"Double Blessing challenges us to reframe our perception of blessing, seeing God's gifts as opportunities for increased generosity." —Pastor Louie Giglio


Summary: A sermon for the 3rd Sunday in Advent B A sermon about John the Baptist witnessing to the coming light

Third Sunday in Advent

John 1:6-8,19-28

"The Man Who Witnessed"

6 There was a man sent from God, whose name was John.

7 He came for testimony, to bear witness to the light, that all might believe through him.

8 He was not the light, but came to bear witness to the light.

19 And this is the testimony of John, when the Jews sent priests and Levites from Jerusalem to ask him, "Who are you?"

20 He confessed, he did not deny, but confessed, "I am not the Christ."

21 And they asked him, "What then? Are you Elijah?" He said, "I am not." "Are you the prophet?" And he answered, "No."

22 They said to him then, "Who are you? Let us have an answer for those who sent us. What do you say about yourself?"

23 He said, "I am the voice of one crying in the wilderness, ’Make straight the way of the Lord,’ as the prophet Isaiah said."

24 Now they had been sent from the Pharisees.

25 They asked him, "Then why are you baptizing, if you are neither the Christ, nor Elijah, nor the prophet?"

26 John answered them, "I baptize with water; but among you stands one whom you do not know,

27 even he who comes after me, the thong of whose sandal I am not worthy to untie."

28 This took place in Bethany beyond the Jordan, where John was baptizing.

Grace and Peace to you from our Lord and Saviour, Jesus who is the one coming. Amen

Have you ever been called on the carpet by anyone? You know what I mean, have you ever been called in front of someone, someone who had authority over you to explain some actions, to explain something that you did or said?

If you have, you know that is a very uncomfortable feeling. And it is even more uncomfortable if the people you are standing in front of are very angry with you and you cannot figure out what you did so wrong. ’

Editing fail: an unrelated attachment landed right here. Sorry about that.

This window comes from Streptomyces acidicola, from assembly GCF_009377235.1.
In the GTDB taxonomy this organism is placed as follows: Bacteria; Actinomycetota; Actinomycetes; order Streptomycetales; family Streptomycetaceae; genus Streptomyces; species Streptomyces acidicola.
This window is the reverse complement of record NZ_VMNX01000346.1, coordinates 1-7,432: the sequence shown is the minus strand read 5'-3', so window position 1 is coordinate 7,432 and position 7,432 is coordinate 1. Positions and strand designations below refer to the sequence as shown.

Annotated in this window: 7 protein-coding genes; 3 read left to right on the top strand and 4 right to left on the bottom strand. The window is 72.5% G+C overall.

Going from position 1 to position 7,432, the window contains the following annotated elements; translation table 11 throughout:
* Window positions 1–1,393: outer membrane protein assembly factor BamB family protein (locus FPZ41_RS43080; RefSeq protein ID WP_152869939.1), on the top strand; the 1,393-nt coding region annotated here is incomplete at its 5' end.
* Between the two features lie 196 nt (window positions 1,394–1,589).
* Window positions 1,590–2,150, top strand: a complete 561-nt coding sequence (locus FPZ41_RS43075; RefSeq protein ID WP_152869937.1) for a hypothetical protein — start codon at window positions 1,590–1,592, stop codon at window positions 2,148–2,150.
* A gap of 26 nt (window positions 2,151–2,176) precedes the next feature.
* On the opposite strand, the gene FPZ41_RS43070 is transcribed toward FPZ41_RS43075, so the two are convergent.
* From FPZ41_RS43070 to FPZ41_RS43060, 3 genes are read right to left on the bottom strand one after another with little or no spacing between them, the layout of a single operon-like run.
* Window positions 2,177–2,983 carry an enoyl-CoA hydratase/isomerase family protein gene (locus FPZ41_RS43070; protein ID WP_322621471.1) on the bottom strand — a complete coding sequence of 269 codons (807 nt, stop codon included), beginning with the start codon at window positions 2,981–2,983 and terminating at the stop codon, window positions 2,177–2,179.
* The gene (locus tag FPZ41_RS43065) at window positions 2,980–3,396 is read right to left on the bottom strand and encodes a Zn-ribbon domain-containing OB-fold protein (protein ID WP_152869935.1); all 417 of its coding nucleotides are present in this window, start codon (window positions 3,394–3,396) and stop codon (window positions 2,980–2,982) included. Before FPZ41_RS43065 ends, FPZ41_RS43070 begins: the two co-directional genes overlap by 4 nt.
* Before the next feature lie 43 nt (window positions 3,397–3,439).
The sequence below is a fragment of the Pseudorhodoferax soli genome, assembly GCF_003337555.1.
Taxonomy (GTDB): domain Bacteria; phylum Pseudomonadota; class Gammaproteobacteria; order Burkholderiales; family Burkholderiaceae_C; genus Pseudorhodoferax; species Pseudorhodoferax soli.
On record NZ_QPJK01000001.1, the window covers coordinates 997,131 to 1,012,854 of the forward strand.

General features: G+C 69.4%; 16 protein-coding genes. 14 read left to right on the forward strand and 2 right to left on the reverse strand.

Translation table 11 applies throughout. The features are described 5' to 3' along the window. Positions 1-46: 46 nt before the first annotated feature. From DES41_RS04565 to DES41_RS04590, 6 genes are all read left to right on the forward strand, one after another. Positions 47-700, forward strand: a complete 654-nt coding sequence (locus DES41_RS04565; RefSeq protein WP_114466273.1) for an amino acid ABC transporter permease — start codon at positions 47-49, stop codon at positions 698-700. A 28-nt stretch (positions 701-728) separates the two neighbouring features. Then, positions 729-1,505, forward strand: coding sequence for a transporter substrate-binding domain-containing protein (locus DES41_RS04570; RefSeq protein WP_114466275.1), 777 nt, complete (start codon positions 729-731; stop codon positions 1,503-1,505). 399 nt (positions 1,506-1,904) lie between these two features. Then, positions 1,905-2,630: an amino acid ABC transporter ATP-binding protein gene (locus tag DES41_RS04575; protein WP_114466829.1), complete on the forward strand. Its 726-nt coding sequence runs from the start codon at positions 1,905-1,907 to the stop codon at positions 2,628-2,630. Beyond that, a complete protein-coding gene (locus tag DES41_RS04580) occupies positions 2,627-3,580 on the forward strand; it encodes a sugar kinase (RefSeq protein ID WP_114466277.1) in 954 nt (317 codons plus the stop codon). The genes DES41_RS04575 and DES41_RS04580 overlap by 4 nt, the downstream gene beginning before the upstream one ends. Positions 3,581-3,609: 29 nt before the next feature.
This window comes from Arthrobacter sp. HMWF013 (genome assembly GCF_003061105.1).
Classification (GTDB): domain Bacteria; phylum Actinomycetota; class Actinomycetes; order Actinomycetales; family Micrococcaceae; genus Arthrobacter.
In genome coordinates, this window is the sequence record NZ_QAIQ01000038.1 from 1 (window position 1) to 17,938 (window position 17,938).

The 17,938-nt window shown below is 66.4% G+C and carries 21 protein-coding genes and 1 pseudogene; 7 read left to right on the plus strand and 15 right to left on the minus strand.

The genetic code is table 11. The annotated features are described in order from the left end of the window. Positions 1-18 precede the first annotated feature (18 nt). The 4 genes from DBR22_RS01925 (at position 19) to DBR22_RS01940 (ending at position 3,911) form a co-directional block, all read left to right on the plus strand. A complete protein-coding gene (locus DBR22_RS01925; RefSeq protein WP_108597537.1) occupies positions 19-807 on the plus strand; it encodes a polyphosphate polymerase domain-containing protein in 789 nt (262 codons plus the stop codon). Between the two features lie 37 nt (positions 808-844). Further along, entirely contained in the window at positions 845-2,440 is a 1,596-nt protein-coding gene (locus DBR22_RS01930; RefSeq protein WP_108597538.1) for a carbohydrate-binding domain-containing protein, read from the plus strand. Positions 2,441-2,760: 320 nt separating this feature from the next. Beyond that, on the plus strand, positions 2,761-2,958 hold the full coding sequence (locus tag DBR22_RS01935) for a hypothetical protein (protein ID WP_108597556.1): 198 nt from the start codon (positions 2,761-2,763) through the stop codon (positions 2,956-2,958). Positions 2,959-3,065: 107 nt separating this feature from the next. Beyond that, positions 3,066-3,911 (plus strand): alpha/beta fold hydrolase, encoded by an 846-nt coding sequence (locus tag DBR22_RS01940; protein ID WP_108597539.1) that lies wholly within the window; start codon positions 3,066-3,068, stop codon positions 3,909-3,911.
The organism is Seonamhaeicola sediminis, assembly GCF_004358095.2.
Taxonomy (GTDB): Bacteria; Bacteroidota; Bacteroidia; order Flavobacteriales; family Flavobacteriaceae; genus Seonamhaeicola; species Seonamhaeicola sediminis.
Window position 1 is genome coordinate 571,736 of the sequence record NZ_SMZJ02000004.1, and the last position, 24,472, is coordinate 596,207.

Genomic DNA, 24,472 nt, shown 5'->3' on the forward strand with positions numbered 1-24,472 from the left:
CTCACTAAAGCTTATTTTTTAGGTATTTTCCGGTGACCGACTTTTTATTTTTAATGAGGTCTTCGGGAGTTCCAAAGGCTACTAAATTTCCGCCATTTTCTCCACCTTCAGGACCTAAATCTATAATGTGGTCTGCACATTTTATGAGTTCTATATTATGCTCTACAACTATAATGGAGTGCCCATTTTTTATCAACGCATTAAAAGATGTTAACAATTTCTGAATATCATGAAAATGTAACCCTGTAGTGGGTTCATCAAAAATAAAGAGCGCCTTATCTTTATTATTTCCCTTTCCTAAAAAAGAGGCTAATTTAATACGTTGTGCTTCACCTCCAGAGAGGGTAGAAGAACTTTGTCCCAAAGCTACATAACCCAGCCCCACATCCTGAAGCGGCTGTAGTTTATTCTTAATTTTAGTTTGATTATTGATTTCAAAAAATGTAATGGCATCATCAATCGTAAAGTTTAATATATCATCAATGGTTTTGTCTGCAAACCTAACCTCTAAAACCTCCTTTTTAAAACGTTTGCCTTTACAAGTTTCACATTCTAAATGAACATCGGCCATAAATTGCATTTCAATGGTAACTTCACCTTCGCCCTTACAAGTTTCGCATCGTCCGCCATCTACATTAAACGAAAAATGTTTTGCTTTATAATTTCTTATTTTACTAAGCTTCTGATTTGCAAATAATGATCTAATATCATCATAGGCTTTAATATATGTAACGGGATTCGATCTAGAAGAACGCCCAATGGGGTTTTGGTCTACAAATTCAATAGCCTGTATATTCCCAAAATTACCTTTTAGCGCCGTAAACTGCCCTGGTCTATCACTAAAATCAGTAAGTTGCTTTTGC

John the Baptist in our gospel lesson this morning was called on the carpet by the religious rulers his asking him who he thinks he is preaching out in the, wilderness, this baptism of repentance.

They wanted to know who John thought himself to be, and why he thought he had the right to be doing this kind of preaching.

Can you picture the scene? There is John, this giant; rugged individual, standing front of these wimps, these religious rulers with their flowing robes, their leather bands around their heads and wrists and they are probably waging their ’fingers at John screaming at him because they are angry with his kind of preaching and John is calmly and coolly standing there telling them all he is doing is preaching about one who is coming.

Can you just hear his words: "Hey, guys don’t get so upset I am not doing something so awful, NO, I am not the Christ, I am not Elijah, I am not a prophet, I am just a voice crying in the wilderness, Make straight the way of the Lord as Prophet Isaiah said. I am preparing the way for one who is mightier than I, whose sandal I am not worthy to untie. He will baptize you with Power, with the Holy Spirit."

John gave a witness to the one who was coming. He bore witness to Jesus. He stood his ground, he told about what he saw as his mission, he told about the coming of Jesus’ public ministry. John the Baptist was called by God to bear witness to the coming of Jesus’ public ministry. He was called to be a voice of God in this world, he was called to prepare people for Jesus. And his calling from God was not a popular calling.

The religious rulers were angry with him, they could not understand where he got the authority, or the power, or who’s permission to do this kind of preaching: John didn’t fit the mold the people were looking for.

John wasn’t what you call the typical religious ruler of his day. But John was faithful to his calling, he was faithful because he knew he was called by God for this mission. He knew God would give him the strength to carry forth.

John came not to show how great he was, which by the way was the mold for the religious rulers; he came to show others another who was greater than he was. John came to bear witness to the light of the world. John was being used, not as the center of attraction, but as the light pointing to someone else.

We have beautiful stained glass windows in this church. The workmanship of these windows are beautiful, the pictures they display are superb. But without light, without sun light, shining through these windows, their beauty, will never be seen.

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Herbert Burh

commented on Dec 8, 2008

In the midst of despair, it''s always appropriate to bring hope to the saints.

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